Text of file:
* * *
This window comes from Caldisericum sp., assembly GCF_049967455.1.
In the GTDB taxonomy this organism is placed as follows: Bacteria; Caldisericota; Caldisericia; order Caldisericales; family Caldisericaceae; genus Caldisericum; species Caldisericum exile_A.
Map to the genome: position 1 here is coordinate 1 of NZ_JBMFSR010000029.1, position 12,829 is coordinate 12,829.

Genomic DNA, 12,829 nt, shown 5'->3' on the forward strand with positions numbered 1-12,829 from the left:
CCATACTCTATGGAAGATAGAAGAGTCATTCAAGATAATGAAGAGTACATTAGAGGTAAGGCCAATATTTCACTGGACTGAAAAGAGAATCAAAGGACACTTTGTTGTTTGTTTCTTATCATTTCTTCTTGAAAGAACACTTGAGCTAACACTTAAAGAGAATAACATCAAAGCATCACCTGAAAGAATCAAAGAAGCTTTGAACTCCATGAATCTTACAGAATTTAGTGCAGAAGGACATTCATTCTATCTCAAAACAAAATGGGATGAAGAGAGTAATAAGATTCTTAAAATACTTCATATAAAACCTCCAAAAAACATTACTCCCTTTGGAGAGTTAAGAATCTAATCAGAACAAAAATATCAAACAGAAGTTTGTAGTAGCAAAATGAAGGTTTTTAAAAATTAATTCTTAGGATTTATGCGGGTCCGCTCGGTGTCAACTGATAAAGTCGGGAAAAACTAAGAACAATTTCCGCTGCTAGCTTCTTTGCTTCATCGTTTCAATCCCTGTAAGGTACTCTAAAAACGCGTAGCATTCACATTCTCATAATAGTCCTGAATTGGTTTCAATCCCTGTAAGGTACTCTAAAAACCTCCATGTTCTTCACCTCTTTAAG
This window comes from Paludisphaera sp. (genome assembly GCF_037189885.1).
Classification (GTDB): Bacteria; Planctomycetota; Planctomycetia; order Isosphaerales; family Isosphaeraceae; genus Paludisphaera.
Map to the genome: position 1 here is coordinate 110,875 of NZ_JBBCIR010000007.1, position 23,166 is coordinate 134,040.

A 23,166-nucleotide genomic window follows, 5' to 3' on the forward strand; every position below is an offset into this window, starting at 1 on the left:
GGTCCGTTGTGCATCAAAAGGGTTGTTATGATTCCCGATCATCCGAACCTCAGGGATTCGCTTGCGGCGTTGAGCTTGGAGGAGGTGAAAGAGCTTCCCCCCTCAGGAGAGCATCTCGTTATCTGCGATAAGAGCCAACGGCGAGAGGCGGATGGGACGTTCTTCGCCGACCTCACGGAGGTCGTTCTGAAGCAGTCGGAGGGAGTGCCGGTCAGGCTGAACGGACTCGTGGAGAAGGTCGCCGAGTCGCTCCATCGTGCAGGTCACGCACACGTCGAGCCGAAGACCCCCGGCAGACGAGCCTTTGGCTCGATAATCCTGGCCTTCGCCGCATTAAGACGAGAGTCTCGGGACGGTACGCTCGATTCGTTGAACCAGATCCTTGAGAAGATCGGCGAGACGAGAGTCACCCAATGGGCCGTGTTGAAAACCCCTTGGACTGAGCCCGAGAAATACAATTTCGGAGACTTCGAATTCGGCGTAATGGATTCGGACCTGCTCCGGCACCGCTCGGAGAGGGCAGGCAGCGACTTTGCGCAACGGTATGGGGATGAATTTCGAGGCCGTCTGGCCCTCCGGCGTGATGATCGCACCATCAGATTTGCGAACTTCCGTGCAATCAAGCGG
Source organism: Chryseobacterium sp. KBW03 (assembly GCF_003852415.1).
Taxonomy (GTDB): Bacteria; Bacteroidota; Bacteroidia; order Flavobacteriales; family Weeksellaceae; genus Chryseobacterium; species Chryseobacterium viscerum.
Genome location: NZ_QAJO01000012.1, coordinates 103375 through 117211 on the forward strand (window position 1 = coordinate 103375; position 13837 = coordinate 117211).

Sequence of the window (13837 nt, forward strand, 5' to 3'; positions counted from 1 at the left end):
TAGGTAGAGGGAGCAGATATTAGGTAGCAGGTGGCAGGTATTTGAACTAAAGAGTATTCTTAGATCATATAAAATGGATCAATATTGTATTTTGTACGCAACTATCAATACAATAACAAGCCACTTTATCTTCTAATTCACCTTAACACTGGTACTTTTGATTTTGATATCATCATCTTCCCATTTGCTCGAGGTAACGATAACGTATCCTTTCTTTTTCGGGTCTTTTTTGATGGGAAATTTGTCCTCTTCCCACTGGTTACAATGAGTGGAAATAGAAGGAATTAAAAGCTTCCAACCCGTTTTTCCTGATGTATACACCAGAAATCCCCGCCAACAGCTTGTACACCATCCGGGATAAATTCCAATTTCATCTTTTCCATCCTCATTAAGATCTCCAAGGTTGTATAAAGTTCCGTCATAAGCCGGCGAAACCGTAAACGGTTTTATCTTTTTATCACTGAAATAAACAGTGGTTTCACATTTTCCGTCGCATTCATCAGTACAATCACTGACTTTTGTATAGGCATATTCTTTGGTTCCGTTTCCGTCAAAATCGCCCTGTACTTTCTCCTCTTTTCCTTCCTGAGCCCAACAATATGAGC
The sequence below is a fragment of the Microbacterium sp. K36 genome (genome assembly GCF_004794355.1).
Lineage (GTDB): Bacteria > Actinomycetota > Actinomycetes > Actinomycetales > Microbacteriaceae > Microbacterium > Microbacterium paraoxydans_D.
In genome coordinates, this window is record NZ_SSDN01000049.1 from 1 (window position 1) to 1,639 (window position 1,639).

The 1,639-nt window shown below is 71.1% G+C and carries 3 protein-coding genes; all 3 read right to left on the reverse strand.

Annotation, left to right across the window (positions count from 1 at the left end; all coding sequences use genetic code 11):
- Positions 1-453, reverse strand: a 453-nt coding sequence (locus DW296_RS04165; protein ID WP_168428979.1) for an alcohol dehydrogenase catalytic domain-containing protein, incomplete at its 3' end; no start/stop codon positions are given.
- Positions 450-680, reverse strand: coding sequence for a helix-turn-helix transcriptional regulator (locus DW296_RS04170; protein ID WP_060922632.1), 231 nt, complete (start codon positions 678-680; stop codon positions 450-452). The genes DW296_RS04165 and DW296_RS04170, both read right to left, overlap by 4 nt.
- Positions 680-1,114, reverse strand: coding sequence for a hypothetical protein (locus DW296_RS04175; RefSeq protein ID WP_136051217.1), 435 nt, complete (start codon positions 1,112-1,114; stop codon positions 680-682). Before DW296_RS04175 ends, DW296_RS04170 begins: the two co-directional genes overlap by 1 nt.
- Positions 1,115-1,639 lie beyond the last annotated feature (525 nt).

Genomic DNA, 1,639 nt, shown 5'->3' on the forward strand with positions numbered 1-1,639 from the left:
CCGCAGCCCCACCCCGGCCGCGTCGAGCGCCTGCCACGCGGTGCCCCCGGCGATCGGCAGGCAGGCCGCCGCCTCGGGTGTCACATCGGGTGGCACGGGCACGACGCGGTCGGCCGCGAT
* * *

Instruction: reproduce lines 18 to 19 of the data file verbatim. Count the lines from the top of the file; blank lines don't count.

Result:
In genome coordinates, this window is record NZ_SSDN01000049.1 from 1 (window position 1) to 1,639 (window position 1,639).

The 1,639-nt window shown below is 71.1% G+C and carries 3 protein-coding genes; all 3 read right to left on the reverse strand.